The License granted under this Agreement authorizes the Licensee to use a required number of copies of the System in machine readable form to service all North American (i.e. Canada, United States, Mexico) entities as listed below, as permitted by the License Agreement, by the Licensor, in any location. The copies shall be used solely for processing Licensee internal banking work of any parent, subsidiary or affiliated entity, direct or indirect, of Licensee, and not for any other purpose of entity. A direct or indirect parent, subsidiary or affiliate of Licens[ee] shall be defined as any entity which is at least 80% owned by ABN-AMRO Bank N.V. and I or ABN-AMRO North America.... No right to print or copy, in whole or in part, the System is granted hereby except as hereinafter expressly provided.

(Id. § 2.) CSI and IT entered into two addenda to the License Agreement - the first in June 2001, and the second in July 2002. (Kaplan Decl. Ex. B.) The 2001 addendum extended the use of the system to allow for processing banking work for other banks and for use of the system outside of North America. (Id.) Both addenda state that, except as specified, the License Agreement shall not be amended or modified and shall continue in full force and effect. (Id.)

A decade later, in April 2007, ABN and BAC entered into a Purchase and Sale Agreement ("PSA") pursuant to which ABN would sell LaSalle and certain of its United States assets to BAC (the "LaSalle Transaction"). The LaSalle Transaction was negotiated quickly - in a matter of days - in an attempt by ABN to thwart being targeted by a consortium of banks led by The Royal Bank of Scotland ("RBS"). ABN believed that the RBS consortium was interested in its United States retail banking operations. Newspapers reported the quickly-negotiated sale transaction as an attempted "poison pill" measure to avoid a deal with RBS.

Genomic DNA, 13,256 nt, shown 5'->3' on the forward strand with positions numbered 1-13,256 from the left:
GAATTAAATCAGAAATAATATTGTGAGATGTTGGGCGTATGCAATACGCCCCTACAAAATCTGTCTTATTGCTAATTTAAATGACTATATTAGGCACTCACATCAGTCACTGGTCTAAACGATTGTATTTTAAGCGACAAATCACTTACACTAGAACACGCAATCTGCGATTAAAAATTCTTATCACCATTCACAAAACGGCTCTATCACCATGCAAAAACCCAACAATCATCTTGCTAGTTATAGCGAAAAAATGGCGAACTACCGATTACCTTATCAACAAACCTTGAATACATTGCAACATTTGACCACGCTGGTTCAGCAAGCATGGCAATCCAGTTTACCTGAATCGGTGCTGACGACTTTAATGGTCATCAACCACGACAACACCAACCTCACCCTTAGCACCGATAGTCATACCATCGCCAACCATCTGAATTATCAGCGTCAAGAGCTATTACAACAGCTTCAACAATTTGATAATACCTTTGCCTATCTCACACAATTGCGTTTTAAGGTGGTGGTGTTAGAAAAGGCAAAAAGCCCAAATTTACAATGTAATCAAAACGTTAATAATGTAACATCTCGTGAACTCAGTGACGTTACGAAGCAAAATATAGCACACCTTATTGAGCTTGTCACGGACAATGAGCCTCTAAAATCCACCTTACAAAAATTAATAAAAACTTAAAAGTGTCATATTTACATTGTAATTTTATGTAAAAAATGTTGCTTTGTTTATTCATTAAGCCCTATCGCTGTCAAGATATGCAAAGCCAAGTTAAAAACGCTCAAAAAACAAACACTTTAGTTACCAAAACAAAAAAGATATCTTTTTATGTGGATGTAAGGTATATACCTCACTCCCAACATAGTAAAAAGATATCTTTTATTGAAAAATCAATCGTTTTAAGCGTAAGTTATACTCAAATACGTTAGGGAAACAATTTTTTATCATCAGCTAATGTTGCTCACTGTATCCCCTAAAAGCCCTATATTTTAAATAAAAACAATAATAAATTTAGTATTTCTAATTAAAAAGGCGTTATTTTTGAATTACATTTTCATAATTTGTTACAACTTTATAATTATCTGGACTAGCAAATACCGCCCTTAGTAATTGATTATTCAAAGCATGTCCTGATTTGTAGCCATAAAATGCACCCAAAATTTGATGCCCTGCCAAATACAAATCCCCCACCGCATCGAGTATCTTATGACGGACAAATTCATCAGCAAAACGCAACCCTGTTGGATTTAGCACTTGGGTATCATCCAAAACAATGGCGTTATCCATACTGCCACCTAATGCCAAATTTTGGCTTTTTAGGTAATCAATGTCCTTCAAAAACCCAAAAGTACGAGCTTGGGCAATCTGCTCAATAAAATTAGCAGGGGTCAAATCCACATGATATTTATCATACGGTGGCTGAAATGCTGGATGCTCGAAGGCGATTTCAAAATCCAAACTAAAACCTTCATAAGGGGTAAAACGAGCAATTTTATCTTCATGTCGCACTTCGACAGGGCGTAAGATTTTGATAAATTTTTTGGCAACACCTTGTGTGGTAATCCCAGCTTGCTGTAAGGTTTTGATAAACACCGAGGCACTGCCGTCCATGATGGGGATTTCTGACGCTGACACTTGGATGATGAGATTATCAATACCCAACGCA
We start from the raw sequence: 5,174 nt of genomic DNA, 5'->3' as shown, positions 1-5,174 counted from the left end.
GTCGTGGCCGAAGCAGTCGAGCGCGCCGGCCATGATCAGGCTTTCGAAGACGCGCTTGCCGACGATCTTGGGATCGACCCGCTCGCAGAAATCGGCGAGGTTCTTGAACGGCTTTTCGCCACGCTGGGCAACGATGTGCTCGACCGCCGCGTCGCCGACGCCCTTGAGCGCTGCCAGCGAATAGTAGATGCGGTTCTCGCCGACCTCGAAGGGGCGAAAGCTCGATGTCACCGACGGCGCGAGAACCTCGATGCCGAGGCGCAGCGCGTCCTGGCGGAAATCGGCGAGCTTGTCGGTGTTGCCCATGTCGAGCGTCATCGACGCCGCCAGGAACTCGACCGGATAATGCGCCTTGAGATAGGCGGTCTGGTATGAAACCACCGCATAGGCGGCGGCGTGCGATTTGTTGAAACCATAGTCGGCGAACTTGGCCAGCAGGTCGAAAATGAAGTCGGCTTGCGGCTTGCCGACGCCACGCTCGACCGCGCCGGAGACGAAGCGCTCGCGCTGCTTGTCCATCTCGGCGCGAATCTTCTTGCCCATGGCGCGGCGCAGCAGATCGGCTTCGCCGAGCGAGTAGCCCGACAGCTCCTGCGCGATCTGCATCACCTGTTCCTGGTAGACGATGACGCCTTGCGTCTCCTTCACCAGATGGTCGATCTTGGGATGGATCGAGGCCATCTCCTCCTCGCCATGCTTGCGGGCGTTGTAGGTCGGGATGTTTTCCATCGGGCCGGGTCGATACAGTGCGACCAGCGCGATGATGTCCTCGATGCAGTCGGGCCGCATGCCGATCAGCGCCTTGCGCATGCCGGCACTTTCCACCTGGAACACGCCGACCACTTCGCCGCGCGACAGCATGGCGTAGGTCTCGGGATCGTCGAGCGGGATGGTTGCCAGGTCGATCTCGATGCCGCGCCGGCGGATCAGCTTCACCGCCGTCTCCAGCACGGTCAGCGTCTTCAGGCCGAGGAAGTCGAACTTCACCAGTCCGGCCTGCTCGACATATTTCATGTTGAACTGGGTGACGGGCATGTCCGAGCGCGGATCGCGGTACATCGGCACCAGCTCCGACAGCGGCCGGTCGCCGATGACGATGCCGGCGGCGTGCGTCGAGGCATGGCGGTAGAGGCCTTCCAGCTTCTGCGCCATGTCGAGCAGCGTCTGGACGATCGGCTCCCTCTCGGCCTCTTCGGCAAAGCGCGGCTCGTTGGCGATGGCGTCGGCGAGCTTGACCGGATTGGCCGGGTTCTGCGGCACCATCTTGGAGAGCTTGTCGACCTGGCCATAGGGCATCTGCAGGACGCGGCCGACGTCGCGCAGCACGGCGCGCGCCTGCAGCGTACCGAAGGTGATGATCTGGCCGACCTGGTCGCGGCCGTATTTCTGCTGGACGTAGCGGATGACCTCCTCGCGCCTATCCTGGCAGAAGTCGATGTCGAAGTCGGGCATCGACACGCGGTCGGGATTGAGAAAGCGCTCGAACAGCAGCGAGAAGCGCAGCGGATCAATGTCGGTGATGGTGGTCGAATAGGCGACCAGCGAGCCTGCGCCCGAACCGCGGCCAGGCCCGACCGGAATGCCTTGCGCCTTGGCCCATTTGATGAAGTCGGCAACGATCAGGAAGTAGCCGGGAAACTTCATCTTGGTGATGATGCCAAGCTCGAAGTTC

ABN and BAC negotiated a purchase price of $21 billion for ABN North America, LaSalle, and IT. The PSA was executed on April 22, 2007. The PSA does not include language indicating that ABN would execute any assignments of any licenses or cause any of its subsidiaries to do so.[2] The PSA does include provisions requiring that prior to closing, ABN would transfer certain assets to subsidiaries being acquired by BAC, and other provisions in which subsidiaries were transferring assets up to ABN (so that they would not be acquired). (Kaplan Decl. Ex. D §§ 6.12, 6.13.) These sections do not mention software licenses or BankTrade.

The transaction closed on October 1, 2007. During the interim period of almost six months, the parties engaged in significant discussions regarding transitioning business and operations. They accordingly entered into a Transition Services Agreement (the "TSA"), which provided that ABN and BAC would provide certain services to each other. Annex 1(d) to the TSA is a "Mist, complete in all material respects, prepared by ABN AMRO, of all third party vendors used in the provision of services by either party as Service Provider." (Kaplan Decl. Ex. E § 1(d)(vii); see also id. Annex 1(d).) The TSA does not include language in which ABN assigned or agreed to cause its subsidiaries to assign any licenses.[3]

In this litigation, ABN's license defense rests upon its assertion that Section 1(a)(vii) of the TSA either acts as an assignment of BankTrade from IT to ABN preclosing, or reflects that such an assignment has already occurred. (See, e.g., ABN Mem. in Supp. at 12-31.) There is no explicit language to this effect and thus the argument is based on inference drawn from the provisions.

Evidence Concerning the Purported Assignment from IT to ABN

The record on this motion contains extensive documentary evidence demonstrating that the BankTrade license was transferred to BAC in the LaSalle Transaction, and that - despite whether any assignment actually occurred - the parties contemplated that BAC would re-assign to ABN several licenses acquired in the LaSalle Transaction. That evidence is summarized below:

First: Annex 1(a)(vii) of the TSA includes:
a list, complete in all material respects, prepared by [ABM, of applications used in the provision of Services by either party as Service Provider. Annex 1(a)(vii) sets forth in the column labeled "Book Owner" the owner of each application. The parties agree that the Book Owner set forth in Annex 1(a)(vii) is the owner of the application listed thereon.

(Kaplan Decl. Ex. E § 1(a)(vii) (emphasis in original) and Annex 1(a)(vii).) There is no "Book Owner" listed for BankTrade; the "Application Owner" is listed as ABN. (Id. at Annex 1(a)(vii) p. 5.)[4] However, in August 27, 2007, ABN wrote to CSI and indicated that as part of BAC's upcoming acquisition of LaSalle, the BankTrade license would remain with IT. (Kaplan Decl. Ex. K.) As with much of the evidence that the BankTrade license transferred to BAC along with IT, ABN states that the "letter reflects the misunderstanding that software licenses nominally held by [IT] would automatically transfer to BAC in the LaSalle Transaction." (Def. [ABN]'s Response to [CSI]'s Statement of Undisputed Material Facts ("ABN's Resp. to CSI SOF") ¶ 34.)